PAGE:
Jewish Agency Chairman Natan Sharansky has called for an independent probe to investigate allegations against senior executives of the Claims Conference, a spokesman informed The Jerusalem Post on Tuesday.
As Agency chairman, Sharansky has a seat on the board of the Conference, which was established in 1951 to secure restitution for Holocaust survivors and their heirs from the German government.
Sharansky made his call in a letter to Conference chairman Julius Berman in which he “recommended that a public independent committee of distinguished members who are not connected to either the Board of the Directors or the beneficiaries be established, in order to investigate the allegations so that the public trust in this important organization not be damaged,” the spokesman said.
The current controversy centers on the recent conviction of conference employee and Semen Domnitser, his leading role in defrauding the organization of $57 million between 1993 and 2009, and allegations that senior officials had been warned of his activities as early as 2001.
Over thirty people have been implicated in the plot, which came to light in 2009.
Sharansky joins World Jewish Congress President Ronald Lauder in seeking clarification. Lauder wrote to Berman and Schneider on Friday.
Lauder, who has called the allegations facing conference leaders a “long-term issue with potentially serious implications,” instructed WJC CEO Robert Singer to form an independent task force to “deal with and follow through on this and related issues.”
While Berman informed the Post that it would be “inappropriate and impolite to discuss our response publicly before we have responded personally to Mr. Sharansky,” he wanted to point out that the FBI and US Department of Justice conducted a rigorous and in-depth investigation into the fraud, with the full cooperation of the Claims Conference, and the results are available for all to study.”
“I doubt if anyone could identify more public and independent entities than these,” Berman asserted.
In 2001, an unsigned letter made its way to the desk of the Claims Conference’s director in Germany, Karl Brozik, which accused Domnitser of approving five claims that the anonymous author believed ineligible for restitution.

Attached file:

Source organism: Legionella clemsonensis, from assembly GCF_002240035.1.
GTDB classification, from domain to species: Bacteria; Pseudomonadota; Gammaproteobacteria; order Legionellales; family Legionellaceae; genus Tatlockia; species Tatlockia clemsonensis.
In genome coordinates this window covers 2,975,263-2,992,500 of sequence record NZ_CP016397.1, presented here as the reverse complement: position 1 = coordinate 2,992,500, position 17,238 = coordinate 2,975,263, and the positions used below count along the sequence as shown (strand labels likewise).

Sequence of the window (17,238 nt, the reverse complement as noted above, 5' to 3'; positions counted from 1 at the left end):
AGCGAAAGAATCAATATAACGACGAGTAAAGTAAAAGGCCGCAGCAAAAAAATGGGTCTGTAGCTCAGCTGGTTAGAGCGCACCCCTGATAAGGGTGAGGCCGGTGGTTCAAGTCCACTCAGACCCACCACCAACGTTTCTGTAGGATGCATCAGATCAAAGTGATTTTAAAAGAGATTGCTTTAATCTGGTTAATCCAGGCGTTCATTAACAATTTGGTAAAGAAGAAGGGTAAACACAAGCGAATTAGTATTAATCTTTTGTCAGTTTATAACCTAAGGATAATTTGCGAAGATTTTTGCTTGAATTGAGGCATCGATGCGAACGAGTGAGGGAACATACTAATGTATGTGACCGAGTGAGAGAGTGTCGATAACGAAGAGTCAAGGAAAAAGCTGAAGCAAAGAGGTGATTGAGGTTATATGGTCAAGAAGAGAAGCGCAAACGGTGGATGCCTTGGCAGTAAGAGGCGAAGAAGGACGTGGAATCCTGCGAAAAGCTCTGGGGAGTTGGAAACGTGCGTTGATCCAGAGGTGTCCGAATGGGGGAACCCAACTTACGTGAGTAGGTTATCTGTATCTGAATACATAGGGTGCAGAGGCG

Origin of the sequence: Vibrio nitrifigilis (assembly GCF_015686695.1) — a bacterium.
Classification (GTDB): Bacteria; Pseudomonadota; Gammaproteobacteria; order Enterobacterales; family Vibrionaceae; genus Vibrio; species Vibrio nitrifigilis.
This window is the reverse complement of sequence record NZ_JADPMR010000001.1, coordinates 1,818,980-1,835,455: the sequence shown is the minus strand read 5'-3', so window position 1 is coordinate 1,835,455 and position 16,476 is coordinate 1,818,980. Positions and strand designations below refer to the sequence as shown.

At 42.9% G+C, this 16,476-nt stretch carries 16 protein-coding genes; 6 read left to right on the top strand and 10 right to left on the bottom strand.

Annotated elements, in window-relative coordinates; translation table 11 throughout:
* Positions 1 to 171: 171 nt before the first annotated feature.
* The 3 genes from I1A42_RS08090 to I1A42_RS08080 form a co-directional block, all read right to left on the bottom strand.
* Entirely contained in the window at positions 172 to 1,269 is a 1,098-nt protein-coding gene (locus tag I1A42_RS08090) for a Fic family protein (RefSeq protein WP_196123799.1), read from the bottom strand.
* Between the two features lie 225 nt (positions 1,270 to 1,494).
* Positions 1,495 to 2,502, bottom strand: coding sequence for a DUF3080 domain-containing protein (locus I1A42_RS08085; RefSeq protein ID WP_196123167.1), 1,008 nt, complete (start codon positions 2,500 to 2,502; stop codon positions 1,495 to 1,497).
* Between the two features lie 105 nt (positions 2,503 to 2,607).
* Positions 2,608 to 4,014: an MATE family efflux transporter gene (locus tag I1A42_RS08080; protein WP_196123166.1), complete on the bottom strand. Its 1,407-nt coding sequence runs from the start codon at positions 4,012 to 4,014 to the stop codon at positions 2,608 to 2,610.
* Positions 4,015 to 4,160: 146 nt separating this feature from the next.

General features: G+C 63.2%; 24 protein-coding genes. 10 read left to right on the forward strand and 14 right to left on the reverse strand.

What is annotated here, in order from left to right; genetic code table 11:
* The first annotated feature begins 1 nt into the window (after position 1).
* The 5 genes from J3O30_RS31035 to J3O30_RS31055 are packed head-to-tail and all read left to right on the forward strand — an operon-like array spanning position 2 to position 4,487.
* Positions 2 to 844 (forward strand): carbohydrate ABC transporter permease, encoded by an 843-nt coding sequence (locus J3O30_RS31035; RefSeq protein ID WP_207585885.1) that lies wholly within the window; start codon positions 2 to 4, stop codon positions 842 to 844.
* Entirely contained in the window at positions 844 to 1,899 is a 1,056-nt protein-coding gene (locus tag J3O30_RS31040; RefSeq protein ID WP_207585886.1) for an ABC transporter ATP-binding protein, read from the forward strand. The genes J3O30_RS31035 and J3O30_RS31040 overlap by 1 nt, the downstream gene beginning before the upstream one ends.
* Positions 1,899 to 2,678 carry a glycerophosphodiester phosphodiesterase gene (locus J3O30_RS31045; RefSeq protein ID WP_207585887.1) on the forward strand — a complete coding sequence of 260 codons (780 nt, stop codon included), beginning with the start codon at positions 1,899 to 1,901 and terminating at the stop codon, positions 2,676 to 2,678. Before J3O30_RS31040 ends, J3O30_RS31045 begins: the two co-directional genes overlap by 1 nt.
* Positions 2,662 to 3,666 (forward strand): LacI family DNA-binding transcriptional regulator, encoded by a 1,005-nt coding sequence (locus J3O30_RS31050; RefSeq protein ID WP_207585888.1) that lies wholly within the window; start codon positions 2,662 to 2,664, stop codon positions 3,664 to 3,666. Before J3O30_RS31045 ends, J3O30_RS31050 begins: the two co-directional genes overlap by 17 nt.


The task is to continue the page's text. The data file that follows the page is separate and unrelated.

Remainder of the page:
Brozik, who has since passed away, accepted Domnitser’s explanations of his behavior and closed the investigation.
The Jewish Daily Forward reported that this letter was seen by officials such as current executive vice president Gregory Schneider as well, which matches information contained in a document obtained that the JTA that shows top conference officials were sufficiently concerned by the allegations that they launched their own probe in 2001 that failed to detect the scheme. Those involved in the second investigation included the organization’s chief professional at the time, Gideon Taylor, and its counsel, Julius Berman.
The revelation of the report leaves unanswered the question of whether Claims Conference leaders showed gross negligence in failing to detect the fraud, as some critics contend, or whether Domnitser, who was questioned in the two 2001 probes, was such a shrewd operator that Claims Conference officials couldn’t help but be fooled.
The investigation was assigned to a paralegal at Berman’s law office, Kaye Scholer LLP, who went to the Claims Conference office in New York on Aug. 27, 2001 to review the five fraudulent claims and question Domnitser.
The paralegal, Ryan Tan, produced a report that Berman sent to Taylor on Sept. 5, 2001. The report, a copy of which was obtained by JTA, raised questions about Domnitser’s handling of the fraudulent cases but did not suggest Domnitser was party to fraud.
“A majority of the claims made by the person who wrote the anonymous letter were refuted by Mr. Domnitser,” the report said. “However, the accusations did raise further questions about the way the cases were handled by the Conference.”
The report contains no smoking gun fingering Domnitser as perpetrating the fraud, and it’s not clear how common allegations of fraud were at the Claims Conference. However, the report demonstrates that the organization’s top leaders considered the matter sufficiently alarming that they had an outsider conduct an independent probe even after an internal inquiry had been conducted two months earlier.
In all, at least six senior Claims Conference figures were made aware in 2001 of the allegations involving fraud, though some were not privy to all the details: Domnitser, who perpetrated it; Brozik, who is dead; Taylor, who left the conference in mid-2009 and now works in real estate; former Claims Conference chief Saul Kagan, who is in his 90s and retired; Berman; and Greg Schneider, then assistant executive vice president and director of allocations and now the Claims Conference’s chief executive.
In response to the JTA story about the "botched probe," Berman sent a statement to the Post indicating that last week he had appointed a committee "to review all of the materials and recommend a course of action."
"In deference to the work of that committee," the statement read, "the Claims Conference will not publicly comment on any aspect of events that fall within the purview of the Committee until after the committee has concluded its work.”